.WithReadOnly(translationComponentData)
         .ForEach((Entity entity, int entityInQueryIndex, in Translation translation, in UnitComponent unit) =>
         {
             var newTrans = translation;
             var tower = towerComponentData[unit.ParentTower];
             var towerTranslation = translationComponentData[unit.ParentTower].Value;
     
             float3 target;
             float fractionInFormation = unit.Index / (float)tower.UnitCount;
             switch (tower.Formation)
             {
                 case TowerFormation.Circle:
                     target = PointOnCircle(tower.Radius, fractionInFormation, towerTranslation);
                     break;
                 case TowerFormation.Rect:
                     target = PointOnRect(towerTranslation, tower.Radius, fractionInFormation);
                     break;
                 default:
                 target = newTrans.Value;
                 break;
             }
     
            float3 delta = target - newTrans.Value;
            float frameSpeed = unit.Speed * time;
            if (math.length(delta) < frameSpeed)
                newTrans.Value = target;
            else
                newTrans.Value += math.normalize(delta) * frameSpeed;
                 
              
            ecb.SetComponent(entityInQueryIndex, entity, newTrans);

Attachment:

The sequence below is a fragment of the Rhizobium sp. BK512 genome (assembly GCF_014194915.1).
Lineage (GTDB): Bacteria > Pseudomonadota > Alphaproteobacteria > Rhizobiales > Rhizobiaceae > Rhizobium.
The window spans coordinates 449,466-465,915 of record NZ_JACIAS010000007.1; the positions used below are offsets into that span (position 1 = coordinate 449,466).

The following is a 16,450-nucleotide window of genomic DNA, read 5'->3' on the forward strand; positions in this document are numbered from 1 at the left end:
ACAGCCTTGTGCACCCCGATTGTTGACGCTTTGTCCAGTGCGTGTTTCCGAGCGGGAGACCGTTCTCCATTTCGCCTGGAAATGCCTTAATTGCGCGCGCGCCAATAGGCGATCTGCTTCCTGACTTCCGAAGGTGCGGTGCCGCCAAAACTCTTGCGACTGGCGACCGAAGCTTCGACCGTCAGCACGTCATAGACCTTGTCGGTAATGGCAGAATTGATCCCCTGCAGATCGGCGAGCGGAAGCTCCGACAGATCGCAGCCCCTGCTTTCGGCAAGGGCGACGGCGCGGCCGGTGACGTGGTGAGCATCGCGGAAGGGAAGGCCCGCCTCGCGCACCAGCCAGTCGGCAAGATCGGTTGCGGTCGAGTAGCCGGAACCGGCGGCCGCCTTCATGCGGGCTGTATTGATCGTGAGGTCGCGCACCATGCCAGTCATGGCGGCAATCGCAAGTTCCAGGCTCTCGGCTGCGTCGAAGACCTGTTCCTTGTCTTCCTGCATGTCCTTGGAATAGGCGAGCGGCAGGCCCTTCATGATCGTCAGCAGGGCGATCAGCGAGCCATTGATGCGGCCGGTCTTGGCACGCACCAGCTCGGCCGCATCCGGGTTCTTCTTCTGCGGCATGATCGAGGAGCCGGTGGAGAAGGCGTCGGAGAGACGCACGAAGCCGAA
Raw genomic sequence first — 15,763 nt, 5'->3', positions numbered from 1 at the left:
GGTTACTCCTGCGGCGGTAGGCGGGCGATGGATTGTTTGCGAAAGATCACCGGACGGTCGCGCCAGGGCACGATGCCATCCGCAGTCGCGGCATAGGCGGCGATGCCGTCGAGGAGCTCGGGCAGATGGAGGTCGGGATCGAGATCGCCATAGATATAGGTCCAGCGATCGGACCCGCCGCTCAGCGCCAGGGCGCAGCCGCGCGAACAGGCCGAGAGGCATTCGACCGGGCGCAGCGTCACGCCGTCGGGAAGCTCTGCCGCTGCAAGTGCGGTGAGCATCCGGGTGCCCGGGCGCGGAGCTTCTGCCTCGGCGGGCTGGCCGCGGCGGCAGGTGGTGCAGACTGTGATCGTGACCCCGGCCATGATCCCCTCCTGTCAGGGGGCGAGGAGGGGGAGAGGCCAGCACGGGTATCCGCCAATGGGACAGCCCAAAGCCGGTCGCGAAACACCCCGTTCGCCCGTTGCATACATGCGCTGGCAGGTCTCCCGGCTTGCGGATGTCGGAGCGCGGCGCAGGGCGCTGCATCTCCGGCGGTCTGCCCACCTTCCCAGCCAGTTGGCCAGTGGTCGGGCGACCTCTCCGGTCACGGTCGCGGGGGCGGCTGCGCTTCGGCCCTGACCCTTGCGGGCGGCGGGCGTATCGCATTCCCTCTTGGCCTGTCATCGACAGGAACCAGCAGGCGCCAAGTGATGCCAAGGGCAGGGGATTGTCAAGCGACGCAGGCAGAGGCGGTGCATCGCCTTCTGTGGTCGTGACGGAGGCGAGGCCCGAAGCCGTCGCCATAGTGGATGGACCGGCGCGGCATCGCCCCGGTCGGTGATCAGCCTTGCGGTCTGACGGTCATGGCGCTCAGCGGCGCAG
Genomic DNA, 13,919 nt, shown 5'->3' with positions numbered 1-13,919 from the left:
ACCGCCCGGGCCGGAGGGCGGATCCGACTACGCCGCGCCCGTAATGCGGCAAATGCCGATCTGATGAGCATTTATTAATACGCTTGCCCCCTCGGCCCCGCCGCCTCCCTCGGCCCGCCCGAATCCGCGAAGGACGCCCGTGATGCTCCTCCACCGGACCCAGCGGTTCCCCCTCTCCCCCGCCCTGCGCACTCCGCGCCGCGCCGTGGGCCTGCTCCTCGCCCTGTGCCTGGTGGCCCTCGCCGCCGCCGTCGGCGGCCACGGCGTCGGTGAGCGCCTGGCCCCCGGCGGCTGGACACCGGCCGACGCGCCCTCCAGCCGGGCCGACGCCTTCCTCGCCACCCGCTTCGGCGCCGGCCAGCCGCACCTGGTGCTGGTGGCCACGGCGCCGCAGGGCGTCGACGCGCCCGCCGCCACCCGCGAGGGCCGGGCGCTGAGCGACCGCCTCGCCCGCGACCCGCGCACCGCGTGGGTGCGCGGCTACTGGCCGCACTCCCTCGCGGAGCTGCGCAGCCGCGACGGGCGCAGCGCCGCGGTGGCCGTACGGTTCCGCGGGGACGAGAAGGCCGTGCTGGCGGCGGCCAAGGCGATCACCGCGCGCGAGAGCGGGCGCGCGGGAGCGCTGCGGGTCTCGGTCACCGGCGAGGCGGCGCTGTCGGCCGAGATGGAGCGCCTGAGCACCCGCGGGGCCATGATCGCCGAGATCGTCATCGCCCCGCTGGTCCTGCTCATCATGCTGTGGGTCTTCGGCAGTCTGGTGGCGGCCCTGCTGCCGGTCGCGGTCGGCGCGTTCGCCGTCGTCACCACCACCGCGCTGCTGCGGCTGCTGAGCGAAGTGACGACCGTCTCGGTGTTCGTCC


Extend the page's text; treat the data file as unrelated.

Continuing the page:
}).Schedule(inputDeps);
 
     
    endSimulationEcbSystem.AddJobHandleForProducer(unitJob);
    return unitJob;
}

The key element here is the result of GetComponentDataFromEntity<TowerComponent>(). It returns a type that can iterate over all TowerComponents in the current World. And we can also get a specific TowerComponent with an Entity. Hey, that is what we are storing in the Unit which fits perfectly in here. Like a Dictionary we can look up the Tower for each Unit and get the required values with towerComponentData[unit.ParentTower]. This works and is even runs in parallel jobs. Done! But wait, we are missing something here. Didn’t we say at the beginning that the best way to use ECS is to only work on tightly packed data? Let us test this goal here. Unity packs all components with the same Archetype into one continuous piece of memory. This is how our data probably looks:

Unit => (UnitComponentTranslationComponent), Tower => (TowerComponentTranslationComponent)

When processing each Unit we are looking up the Tower it belongs to. So in fact we are jumping in memory quite often! Always from the Unit to the Tower and back. For bigger data sets this costs performance on the CPU level because memory from RAM has to be loaded and unloaded from the CPU cache.

Denormalization

One solution to the problem here is Denormalization. We copy the data that the Unit requires to position itself in the formation to the Unit Entity. This gets rid of the Tower look up because the data is tightly packed with the Unit. With this strategy we create some duplication of data and abandon our current state where the Tower is the point of truth for its Units. The advantage is performance, but the disadvantage is that we always have to think about updating the copied data on the Units when changing the tower. And of course we are using up a bit more memory. Please meet UnitFormation:

public struct UnitFormationComponent : IComponentData
{